1. Concept

Gross and habitual neglect of duty go together.

Gross neglect refers to “the absence of that diligence that an ordinary prudent man would use in his/her own affairs.” (Section 4 (j), Rule I-A, DOLE D.O. No. 2015-147)

On the other hand, habitual neglect refers to “repeated failure to perform one’s duties over a period of time, depending upon the circumstances.” (Section 4 (k), Rule I-A, Ibid.)

As required by the Labor Code, “in dismissing an employee for gross and habitual neglect of duties, the negligence should not merely be gross, it should also be habitual.” (International School of Manila v. Santos, G.R. No. 167286, 05 February 2014)

Thus, an isolated incident of negligence would not be sufficient for just cause dismissal. For a single act of negligence, the penalty of dismissal would be harsh. A lesser penalty would suffice, such as verbal warning, written reprimand, or a suspension without pay.

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CASE STUDY

St. Luke’s Medical Center, Inc. v. Notario

G.R. No. 152166, 20 October 2010

[The employee – an In-House Security Guard – was dismissed after his failure to observe the rotation/sequencing process of the VCR for the CCTV to capture a theft incident in one of the hospital rooms. “In his letter dated January 6, 1997, [the employee] explained that on the subject dates, he was the only personnel on duty as nobody wanted to assist him. Because of this, he decided to focus the cameras on the Old and New Maternity Units, as these two units have high incidence of crime.” Finding the explanation unsatisfactory, he was dismissed.]

Under Article 282 (b) of the Labor Code, an employer may terminate an employee for gross and habitual neglect of duties. Neglect of duty, to be a ground for dismissal, must be both gross and habitual. Gross negligence connotes want of care in the performance of one’s duties. Habitual neglect implies repeated failure to perform one’s duties for a period of time, depending upon the circumstances. A single or isolated act of negligence does not constitute a just cause for the dismissal of the employee. Under the prevailing circumstances, [the employee] exercised his best judgment in monitoring the CCTV cameras so as to ensure the security within the hospital premises. Verily, assuming arguendo that [the employee] was negligent, although this Court finds otherwise, the lapse or inaction could only be regarded as a single or isolated act of negligence that cannot be categorized as habitual and, hence, not a just cause for his dismissal. (Emphasis supplied.)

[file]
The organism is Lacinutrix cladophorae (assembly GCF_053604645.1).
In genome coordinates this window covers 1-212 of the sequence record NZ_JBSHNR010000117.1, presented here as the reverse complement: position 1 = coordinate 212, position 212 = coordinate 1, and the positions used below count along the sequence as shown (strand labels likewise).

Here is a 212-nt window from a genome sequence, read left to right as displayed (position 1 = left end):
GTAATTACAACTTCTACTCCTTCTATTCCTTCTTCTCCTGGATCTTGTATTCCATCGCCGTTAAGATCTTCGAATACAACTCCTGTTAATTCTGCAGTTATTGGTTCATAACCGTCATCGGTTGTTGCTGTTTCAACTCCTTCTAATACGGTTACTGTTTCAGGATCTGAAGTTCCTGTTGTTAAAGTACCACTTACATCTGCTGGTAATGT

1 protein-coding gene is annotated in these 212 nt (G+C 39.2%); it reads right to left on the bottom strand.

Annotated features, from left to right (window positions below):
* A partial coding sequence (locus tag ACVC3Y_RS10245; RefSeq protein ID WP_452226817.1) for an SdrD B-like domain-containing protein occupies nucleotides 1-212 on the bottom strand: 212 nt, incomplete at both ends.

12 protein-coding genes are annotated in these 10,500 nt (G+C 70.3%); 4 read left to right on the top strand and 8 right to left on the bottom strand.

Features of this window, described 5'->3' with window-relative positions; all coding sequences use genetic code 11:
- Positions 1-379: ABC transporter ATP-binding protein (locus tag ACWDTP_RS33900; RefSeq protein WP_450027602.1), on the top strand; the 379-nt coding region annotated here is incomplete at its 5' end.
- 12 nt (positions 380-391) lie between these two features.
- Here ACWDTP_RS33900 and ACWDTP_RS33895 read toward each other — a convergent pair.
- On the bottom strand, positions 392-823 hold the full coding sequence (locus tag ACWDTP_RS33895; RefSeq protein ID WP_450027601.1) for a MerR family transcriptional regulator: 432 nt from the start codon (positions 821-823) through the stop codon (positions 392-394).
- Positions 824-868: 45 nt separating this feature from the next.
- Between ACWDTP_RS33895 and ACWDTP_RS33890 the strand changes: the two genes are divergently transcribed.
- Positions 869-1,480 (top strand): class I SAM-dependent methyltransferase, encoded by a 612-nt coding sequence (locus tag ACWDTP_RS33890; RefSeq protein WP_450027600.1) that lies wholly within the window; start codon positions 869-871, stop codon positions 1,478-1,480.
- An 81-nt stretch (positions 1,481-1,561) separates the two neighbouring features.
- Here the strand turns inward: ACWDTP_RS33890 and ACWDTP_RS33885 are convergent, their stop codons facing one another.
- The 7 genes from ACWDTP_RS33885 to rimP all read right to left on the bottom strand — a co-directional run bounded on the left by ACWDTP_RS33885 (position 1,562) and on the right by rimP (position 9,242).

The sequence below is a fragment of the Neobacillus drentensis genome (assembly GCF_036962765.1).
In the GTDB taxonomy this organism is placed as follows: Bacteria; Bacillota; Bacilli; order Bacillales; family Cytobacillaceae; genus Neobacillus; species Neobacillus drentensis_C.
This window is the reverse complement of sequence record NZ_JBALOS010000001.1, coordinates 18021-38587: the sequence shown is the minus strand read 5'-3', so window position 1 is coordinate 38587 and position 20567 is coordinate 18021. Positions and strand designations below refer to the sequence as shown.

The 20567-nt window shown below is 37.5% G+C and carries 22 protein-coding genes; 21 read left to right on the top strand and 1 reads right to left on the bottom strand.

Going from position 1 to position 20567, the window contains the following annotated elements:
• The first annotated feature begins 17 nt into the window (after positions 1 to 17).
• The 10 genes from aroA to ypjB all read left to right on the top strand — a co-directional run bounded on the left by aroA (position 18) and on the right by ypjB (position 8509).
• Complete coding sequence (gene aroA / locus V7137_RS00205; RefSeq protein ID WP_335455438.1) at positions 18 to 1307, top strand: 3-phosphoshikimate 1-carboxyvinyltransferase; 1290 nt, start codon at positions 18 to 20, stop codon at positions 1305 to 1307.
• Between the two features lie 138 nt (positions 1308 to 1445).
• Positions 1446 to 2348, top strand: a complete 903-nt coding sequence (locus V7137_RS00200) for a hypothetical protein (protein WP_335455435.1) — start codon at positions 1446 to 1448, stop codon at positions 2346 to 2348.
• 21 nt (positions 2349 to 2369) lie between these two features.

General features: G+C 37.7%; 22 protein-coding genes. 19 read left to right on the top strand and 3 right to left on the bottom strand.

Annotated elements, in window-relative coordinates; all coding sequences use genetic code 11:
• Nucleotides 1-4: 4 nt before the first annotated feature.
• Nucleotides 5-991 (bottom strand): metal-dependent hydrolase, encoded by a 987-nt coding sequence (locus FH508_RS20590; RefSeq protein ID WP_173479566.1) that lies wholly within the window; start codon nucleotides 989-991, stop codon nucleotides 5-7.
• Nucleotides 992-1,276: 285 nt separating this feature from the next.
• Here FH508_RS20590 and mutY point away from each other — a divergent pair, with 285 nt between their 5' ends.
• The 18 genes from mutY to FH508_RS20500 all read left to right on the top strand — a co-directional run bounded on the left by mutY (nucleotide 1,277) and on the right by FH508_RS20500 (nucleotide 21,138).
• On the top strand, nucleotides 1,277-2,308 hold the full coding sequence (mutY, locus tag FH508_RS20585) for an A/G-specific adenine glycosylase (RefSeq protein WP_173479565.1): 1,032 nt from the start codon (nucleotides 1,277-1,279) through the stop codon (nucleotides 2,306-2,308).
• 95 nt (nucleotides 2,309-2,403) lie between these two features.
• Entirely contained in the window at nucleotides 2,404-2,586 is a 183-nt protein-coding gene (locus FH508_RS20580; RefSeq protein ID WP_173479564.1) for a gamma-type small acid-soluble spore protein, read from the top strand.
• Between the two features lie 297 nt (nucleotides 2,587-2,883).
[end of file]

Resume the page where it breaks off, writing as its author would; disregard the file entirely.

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The next section provides for the standards required to be observed for the proper application of the ground of gross and habitual neglect of duty.

2. Standards

DOLE D.O. 147-15 provides for the standards.

To be a valid ground for termination, the following must be present:

  1. There must be neglect of duty; and
  2. The negligence must be both gross and habitual in character.

The following discusses each requirement.

a. Neglect of duty

1st Requisite: There must be neglect of duty.

This just cause is about an employee’s neglect of his duties. It can come in many forms such as when an employee fails to monitor assigned tasks, forgets to do his responsibilities, or does not perform his assigned functions.

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CASE STUDY

Cavite Apparel, Incorporated v. Marquez

G. R. No. 172044, 06 February 2013

[A rank-and-file employee was dismissed after her 4th absence without leave pursuant to the company policies.]

Neglect of duty, to be a ground for dismissal under Article 282 of the Labor Code, must be both gross and habitual. Gross negligence implies want of care in the performance of one’s duties. Habitual neglect imparts repeated failure to perform one’s duties for a period of time, depending on the circumstances. Under these standards and the circumstances obtaining in the case, we agree with the [Court of Appeals] that [the employee] is not guilty of gross and habitual neglect of duties.

x x x

… Based on what we see in the records, there simply cannot be a case of gross and habitual neglect of duty against [the employee]. Even assuming that she failed to present a medical certificate for her sick leave on May 8, 2000, the records are bereft of any indication that apart from the four occasions when she did not report for work, Michelle had been cited for any infraction since she started her employment with the company in 1994. Four absences in her six years of service, to our mind, cannot be considered gross and habitual neglect of duty, especially so since the absences were spread out over a six-month period. (Emphasis supplied.)

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Care should be observed in exercising this just cause. While neglect of duty is its foundation, it requires that such is gross and habitual in character as will be explained in the next section.

b. Negligence is gross and habitual

2nd Requisite: The negligence must be both gross and habitual in character.

Gross negligence “connotes want or absence of or failure to exercise slight care or diligence, or the entire absence of care. It evinces a thoughtless disregard of consequences without exerting any effort to avoid them.” (International School Manila v. Santos, supra.)

Thus, it should not be a simple act of negligence.

Depending on circumstances, mere oversight generally would not be sufficient to qualify as gross negligence. For example, an employee who fails to remove the plug of his computer before leaving work would have committed an ordinary negligence only and would not warrant dismissal as penalty.

However, an employee who repeatedly fails to turn off the gas valve in a factory and such is his primary responsibility to avoid fire or explosion – is liable for gross negligence and habitual at that if it was repeatedly done.

Habitual neglect “implies repeated failure to perform one’s duties for a period of time, depending upon the circumstances.” (Ibid.)